Non-compliance can lead to fines and taint your brand’s reputation. A data management system helps you manage the customer data no longer needed so it is properly disposed of in a timely manner. It also helps limit the amount of personal data collected and introduces processes that help manage the principles to protect personal information protocols.
Canada’s Personal Information Protection Electronic Documents Act (PIPEDA ) compliance laws regulate the collection, use, and disclosure of personal information in the private sector. Companies must protect personal information with security safeguards in place to control access to sensitive information. This includes technological security measures, such as encryption and passwords. Your document management software provides the secure storage required to comply with PIPEDA and avoid fines of up to $100,000.
The Freedom of Information and Protection of Privacy Act (FIPPA) also applies to personal information stored or controlled by public bodies in Canada, such as schools, hospitals, and municipalities. In order to remain compliant, your information must be stored in Canada, which calls for a highly secure document management system with backup Cloud storage also located in Canada. To remain compliant, you must have the following controls in place:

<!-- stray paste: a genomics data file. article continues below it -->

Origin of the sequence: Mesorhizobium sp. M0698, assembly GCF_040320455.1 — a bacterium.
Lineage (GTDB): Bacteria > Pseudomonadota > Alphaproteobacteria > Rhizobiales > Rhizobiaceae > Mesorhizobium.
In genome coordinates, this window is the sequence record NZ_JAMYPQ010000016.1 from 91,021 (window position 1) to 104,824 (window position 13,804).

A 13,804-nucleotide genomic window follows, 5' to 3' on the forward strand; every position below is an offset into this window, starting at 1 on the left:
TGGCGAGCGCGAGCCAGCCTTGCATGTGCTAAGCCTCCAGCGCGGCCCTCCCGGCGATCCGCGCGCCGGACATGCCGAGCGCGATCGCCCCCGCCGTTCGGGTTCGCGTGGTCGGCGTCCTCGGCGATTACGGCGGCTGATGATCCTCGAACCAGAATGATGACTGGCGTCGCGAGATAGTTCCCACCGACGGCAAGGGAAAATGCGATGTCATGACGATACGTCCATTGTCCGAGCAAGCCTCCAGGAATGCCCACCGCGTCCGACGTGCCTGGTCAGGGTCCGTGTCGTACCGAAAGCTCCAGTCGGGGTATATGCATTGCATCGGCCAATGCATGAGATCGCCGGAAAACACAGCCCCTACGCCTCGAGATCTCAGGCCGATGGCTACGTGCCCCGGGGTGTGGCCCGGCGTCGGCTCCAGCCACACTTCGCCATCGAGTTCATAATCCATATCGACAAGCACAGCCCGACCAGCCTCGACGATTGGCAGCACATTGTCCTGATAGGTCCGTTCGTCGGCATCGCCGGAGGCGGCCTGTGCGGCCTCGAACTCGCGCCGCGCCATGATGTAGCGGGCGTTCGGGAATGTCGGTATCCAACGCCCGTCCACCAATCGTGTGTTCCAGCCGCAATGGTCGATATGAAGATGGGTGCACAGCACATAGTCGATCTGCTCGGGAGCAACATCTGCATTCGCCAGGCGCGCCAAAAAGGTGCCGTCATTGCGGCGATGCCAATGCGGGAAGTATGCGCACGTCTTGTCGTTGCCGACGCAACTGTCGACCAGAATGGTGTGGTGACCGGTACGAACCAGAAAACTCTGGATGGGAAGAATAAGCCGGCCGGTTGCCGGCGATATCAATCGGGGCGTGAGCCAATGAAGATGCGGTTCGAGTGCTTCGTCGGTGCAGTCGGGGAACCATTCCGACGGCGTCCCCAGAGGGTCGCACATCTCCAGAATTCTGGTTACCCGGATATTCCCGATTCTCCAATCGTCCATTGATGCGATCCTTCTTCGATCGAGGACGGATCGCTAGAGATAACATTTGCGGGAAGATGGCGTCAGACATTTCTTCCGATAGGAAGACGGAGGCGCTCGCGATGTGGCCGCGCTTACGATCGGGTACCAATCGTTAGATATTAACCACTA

- Identity and access management to ensure only those with authorization can access information
- Infrastructure security with strict management and ongoing maintenance of the system and network
- Encryption during transmission and storage at the provider facility
It is critical to address FIPPA in contracts involving document management, sharing and storage with all providers, especially regarding actions following a personal information breach. The contract must also clearly outline how and where the information is managed.
The Health Insurance Portability and Accountability Act (HIPAA) regulates sensitive patient data management and sets protection protocols for companies dealing with patient health information (PHI). Organizations require compliant physical, network, and process security measures. A document management system ensures you comply with the following rules:
- PHI can only be accessed by authorized staff
- Patients can request and/or access copies of their personal records
- Taking reasonable physical, administrative, and technical measures to protect PHI
- Reporting and resolving security breaches promptly
Your compliant document management system protects your patients and avoids criminal penalties of up to $50,000 or up to one-year imprisonment.
The bottom line is that most organizations fall under at least one of these mandates. As a result, finding a document management system solution that facilitates compliance throughout the entire lifecycle of your documents is a must, regardless of the regulations you follow.
If you are ready to leverage the magic of document management systems for your compliance needs, the experts at MES can help. Find out more about migrating your vital records and documents to a management system.